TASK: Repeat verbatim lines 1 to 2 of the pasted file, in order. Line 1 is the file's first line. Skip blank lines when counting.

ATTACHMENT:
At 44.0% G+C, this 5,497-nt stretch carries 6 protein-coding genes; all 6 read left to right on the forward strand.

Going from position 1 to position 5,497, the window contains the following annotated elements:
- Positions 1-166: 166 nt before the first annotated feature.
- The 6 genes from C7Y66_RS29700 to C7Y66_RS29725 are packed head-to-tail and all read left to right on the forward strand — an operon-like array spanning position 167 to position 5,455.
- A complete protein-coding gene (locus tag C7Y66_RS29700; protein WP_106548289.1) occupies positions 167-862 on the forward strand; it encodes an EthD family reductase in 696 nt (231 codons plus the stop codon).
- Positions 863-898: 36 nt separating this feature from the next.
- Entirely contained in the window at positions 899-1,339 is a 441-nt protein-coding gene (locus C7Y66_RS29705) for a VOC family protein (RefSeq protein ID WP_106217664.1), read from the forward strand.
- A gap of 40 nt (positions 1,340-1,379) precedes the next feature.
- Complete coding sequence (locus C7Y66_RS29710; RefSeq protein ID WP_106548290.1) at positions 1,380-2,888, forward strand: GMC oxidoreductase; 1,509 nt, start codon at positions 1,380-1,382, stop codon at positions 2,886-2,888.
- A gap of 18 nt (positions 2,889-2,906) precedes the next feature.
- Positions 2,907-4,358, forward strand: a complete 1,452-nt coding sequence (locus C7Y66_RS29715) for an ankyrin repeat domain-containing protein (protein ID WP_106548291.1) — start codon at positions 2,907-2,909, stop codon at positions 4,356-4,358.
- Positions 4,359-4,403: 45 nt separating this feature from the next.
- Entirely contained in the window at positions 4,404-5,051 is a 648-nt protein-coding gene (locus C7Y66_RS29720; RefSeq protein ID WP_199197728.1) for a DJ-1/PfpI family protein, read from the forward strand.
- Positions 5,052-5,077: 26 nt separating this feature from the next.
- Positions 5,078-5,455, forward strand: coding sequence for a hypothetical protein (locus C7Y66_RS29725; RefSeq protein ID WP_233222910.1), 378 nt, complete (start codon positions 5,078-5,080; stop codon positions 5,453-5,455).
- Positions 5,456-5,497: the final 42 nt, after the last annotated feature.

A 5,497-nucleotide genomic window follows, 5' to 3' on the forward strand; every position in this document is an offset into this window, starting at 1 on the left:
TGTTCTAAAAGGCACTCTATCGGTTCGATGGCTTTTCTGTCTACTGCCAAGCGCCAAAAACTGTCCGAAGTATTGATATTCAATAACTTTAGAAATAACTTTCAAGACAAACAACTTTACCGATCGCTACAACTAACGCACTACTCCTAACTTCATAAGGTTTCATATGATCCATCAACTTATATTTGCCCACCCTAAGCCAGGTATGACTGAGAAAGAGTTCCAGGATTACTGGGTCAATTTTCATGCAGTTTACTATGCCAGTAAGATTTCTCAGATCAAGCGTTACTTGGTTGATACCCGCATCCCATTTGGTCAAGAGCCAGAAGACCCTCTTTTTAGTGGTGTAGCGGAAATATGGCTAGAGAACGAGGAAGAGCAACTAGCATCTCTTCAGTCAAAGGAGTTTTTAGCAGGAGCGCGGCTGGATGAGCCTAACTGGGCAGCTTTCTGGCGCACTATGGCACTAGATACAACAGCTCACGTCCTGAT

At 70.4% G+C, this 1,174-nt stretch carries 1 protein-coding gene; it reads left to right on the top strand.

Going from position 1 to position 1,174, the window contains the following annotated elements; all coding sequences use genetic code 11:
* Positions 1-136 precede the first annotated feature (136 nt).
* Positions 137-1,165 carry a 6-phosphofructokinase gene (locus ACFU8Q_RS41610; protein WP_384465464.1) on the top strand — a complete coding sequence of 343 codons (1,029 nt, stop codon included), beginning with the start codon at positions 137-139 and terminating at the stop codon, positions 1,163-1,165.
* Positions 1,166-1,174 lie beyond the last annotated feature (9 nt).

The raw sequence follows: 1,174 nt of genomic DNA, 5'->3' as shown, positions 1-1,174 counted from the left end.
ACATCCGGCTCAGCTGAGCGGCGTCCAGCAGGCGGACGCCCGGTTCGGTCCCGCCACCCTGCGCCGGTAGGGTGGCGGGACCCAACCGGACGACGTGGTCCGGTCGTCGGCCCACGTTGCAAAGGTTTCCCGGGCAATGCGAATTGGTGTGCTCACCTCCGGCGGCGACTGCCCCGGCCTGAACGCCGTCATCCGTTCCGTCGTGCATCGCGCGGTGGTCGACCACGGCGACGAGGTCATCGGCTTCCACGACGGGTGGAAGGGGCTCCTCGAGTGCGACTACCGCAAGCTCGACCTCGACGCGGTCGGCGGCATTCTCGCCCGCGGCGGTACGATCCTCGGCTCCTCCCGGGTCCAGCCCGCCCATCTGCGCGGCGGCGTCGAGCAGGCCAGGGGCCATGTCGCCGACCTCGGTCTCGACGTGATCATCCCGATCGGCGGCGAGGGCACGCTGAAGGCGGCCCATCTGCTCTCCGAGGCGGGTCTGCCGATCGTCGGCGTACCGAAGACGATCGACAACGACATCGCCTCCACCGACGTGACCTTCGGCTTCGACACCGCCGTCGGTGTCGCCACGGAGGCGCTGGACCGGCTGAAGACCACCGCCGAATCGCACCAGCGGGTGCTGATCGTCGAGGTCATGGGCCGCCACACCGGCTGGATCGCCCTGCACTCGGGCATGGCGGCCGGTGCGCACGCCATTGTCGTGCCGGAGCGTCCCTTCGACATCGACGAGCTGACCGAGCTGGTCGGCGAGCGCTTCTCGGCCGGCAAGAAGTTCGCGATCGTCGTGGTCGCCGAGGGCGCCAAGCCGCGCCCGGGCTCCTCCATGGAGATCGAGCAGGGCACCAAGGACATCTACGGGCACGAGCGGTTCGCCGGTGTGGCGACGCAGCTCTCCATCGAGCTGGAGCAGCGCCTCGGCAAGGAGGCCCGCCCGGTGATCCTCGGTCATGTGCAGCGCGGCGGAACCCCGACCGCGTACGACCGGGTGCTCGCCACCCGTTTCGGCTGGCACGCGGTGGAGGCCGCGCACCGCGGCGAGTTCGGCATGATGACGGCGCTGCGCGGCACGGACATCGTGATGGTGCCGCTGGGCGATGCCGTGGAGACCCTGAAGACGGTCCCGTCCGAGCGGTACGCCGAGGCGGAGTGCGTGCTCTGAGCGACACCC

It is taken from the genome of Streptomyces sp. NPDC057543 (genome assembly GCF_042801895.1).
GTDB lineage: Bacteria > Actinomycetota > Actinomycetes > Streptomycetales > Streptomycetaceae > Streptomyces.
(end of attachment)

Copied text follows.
At 44.0% G+C, this 5,497-nt stretch carries 6 protein-coding genes; all 6 read left to right on the forward strand.

Going from position 1 to position 5,497, the window contains the following annotated elements: